Property-related Tax Information

last updated: January 2018

Fiscal (Tax) Number

When buying a property in Portugal you will need a tax number número de contribuinte issued by the local tax office Finanças. This is also needed to open a Portuguese bank account and for connecting water, electricity, telephone, etc.

Residency

If you are a national of a European Union country, Iceland, Liechtenstein, Norway or Switzerland and you remain in Portugal for a period of more than three months, you should  request a Registration Certificate Certificado de Registo from the Municipality or town hall in the area you live. This document formalises your right to reside in Portugal.

After you have held a registration certificate for five consecutive years, you may request a Permanent Residence Certificate Certificado de Residência Permanente from the Foreigners and Borders Service Serviço de Estrageiros e Fronteiras. Contact the Foreigners and Borders Service Serviço de Estrangeiros e Fronteiras (www.sef.pt) for more details about the requirements necessary for making this request.

If you are a citizen of anywhere else and you wish to become resident in Portugal, you must hold a residency visa that is suitable for the purpose of your stay. This visa allows you to enter Portugal for the purpose of requesting a residence permit from the Foreigners and Borders Service.

Non-habitual Resident Tax Regime

Advantages are:

  • For a period of 10 years, taxation related to IRS (personal income tax) on labour income in Portugal is at a fixed rate of 20%
  • No double taxation for pensions or for employment and self-employment income obtained abroad

How can you acquire Non-Habitual Resident Status?

  1. Having not been a resident in Portugal for the last 5 years;
  2. Register at the local tax office as a tax resident in Portugal (to do so you must have remained in Portugal for more than 183 consecutive or non-consecutive days, or having remained for less time, having, at 31st December of that year, a home in such conditions that would lead to the assumption that it is intended to be kept and occupied as your habitual residence);
  3. Request that the status of Non-Habitual Resident be attributed at the time of registering as a tax resident in Portugal, or by 31st March of the year following that in which you become a resident in Portugal.

Wills

If you own a property in Portugal it is advisable to have a Portuguese Will, even if you already have one in your home country.  Your solicitor will be able to help you with this.

Inheritance Tax

In Portugal there is no inheritance tax when a spouse, children or parents inherit a property. Other parties pay 10%.  If you are not a resident in Portugal you may be liable for Inheritance Tax on your asset in Portugal in your country of tax domicile.

Municipal Tax - IMI

This is the annual municipal tax (equivalent of Council tax or rates and taxes) based on the assessed value of your property and it is used to pay for communal services such as garbage collection, schools and roads.  The amount payable is between 0.3% and 0.8% of the assessed value. The percentage is set by each municipality and is reassessed periodically.  For properties with an assessed value of over €1,000,000 the rate is 1%. Property held by entities registered in offshore, blacklisted jurisdictions pay a 7.5% flat rate.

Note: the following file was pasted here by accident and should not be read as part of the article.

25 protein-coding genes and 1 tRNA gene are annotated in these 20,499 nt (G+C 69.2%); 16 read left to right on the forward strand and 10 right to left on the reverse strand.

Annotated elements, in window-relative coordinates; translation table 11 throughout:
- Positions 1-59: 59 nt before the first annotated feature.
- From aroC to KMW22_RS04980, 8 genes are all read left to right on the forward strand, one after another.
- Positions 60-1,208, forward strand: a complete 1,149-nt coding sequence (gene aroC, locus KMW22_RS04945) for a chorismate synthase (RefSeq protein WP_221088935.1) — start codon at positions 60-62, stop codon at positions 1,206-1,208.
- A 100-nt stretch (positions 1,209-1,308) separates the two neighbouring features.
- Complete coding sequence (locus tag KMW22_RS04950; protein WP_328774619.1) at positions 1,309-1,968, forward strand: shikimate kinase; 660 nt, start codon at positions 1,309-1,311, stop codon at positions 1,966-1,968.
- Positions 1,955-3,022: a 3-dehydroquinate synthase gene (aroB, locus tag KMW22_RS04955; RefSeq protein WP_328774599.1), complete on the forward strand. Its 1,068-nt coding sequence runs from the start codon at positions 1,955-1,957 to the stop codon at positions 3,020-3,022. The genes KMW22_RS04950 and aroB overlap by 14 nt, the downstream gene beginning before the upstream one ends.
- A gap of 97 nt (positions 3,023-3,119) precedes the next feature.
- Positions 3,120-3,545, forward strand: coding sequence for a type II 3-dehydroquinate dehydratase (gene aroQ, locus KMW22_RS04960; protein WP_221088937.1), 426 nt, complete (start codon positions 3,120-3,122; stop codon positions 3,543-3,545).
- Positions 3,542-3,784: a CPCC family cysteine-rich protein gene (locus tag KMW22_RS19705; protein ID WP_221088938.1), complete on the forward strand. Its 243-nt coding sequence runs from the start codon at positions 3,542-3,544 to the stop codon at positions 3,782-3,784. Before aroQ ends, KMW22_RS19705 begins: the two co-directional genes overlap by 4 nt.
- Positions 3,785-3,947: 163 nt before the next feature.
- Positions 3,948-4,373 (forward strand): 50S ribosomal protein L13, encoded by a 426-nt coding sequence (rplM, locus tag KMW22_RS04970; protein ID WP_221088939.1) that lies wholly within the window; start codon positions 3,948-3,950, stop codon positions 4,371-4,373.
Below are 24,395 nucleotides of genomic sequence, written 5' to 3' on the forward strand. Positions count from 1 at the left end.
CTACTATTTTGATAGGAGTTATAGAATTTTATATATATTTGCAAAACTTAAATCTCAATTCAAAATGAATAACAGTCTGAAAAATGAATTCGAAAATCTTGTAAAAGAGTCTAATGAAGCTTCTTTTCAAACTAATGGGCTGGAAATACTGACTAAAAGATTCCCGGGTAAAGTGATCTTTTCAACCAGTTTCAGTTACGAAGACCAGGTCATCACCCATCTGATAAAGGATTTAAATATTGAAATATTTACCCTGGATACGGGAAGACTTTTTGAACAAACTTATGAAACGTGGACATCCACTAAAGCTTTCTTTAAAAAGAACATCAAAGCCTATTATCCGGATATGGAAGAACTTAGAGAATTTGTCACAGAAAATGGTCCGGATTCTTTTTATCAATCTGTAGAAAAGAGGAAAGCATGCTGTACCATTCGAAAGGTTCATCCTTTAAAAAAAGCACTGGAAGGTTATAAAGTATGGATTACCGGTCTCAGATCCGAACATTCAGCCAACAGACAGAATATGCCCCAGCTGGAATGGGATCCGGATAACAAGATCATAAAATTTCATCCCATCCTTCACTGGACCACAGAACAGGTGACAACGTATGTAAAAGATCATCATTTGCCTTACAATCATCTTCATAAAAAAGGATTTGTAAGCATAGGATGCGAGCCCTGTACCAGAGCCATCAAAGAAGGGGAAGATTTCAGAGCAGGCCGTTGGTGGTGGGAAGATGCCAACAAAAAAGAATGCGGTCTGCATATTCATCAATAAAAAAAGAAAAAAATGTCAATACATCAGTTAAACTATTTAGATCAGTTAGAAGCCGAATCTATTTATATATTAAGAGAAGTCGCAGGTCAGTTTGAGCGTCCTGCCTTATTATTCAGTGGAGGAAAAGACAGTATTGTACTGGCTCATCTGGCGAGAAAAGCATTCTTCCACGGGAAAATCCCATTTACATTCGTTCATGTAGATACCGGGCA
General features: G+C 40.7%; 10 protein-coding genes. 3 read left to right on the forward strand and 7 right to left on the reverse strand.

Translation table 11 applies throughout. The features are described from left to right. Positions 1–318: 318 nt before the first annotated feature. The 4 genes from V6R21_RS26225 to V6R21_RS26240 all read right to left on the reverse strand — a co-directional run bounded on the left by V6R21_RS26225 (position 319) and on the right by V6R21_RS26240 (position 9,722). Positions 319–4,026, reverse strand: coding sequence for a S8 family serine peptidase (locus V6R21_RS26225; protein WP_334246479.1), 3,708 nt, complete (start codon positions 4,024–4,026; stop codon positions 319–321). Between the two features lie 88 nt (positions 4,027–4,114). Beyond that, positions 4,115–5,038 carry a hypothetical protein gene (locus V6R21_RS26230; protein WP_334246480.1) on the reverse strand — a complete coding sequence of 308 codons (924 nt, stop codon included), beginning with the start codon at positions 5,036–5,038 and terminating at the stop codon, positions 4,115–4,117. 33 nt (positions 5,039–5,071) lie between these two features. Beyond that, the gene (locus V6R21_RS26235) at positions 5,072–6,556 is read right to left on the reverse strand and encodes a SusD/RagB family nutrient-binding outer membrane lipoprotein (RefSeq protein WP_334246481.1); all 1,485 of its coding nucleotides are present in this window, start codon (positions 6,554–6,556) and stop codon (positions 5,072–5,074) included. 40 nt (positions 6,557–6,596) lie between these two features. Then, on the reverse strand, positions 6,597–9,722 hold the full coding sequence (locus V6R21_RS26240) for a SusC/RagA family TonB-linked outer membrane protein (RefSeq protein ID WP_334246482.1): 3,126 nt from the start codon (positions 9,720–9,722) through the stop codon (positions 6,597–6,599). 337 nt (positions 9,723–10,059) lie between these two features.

Additional Municipal Tax - AIMI

An additional annual tax is levied on the assessed value Valor Patrimonial Tributário (VPT) of the property with an allowance of €600,000 per individual. For example, if a couple jointly own a property with an assessed value of €1,500,000 then they will pay 1% additional tax on €300,000 (1,500,000 - (600,000 x 2)). Note that assessed values (VPT) are usually lower than market value.

Capital Gains Tax

This is the profit made from a sale calculated as the difference between the original purchase price and the sale price, with an allowance for inflation and certain costs.  For example, costs incurred when buying the property such as transfer tax and stamp duty, costs when selling such as estate agent's commission, and costs incurred for improving the property within the last 12 years (these costs must be proved with official invoices showing the fiscal number of one of the owners as well as the address of the property).

 Portuguese residents pay capital gains tax on 50% of the profit added to the normal income tax scales.  However, if the property was registered as the sellers’ principal residence for at least the last 6 months and the “gain” is reinvested into a new principal residence in the EU or EEA, there is no capital gains tax payable. There are time limits set for this reinvestment and if all of the gain is not used in the subsequent purchase, capital gains tax is due on the balance.

Non residents are currently required to pay 28% capital gains tax on the total gain, despite the Supreme Court ruling (detail) that this tax law is illegal due to being imcompatible with EU law (treating other EU residents differently to local residents). The Centre for Arbritration has also ruled against the tax office in the application of this law. If you are non-resident, consult your financial advisor. It may be advantageous to opt to being taxed as resident depending on your financial situation.


This information is provided as a guideline to clients and, to the best of our knowledge is factually correct at the time of writing. Laws in Portugal are constantly changing - it is advisable to check your personal situation with your financial advisor.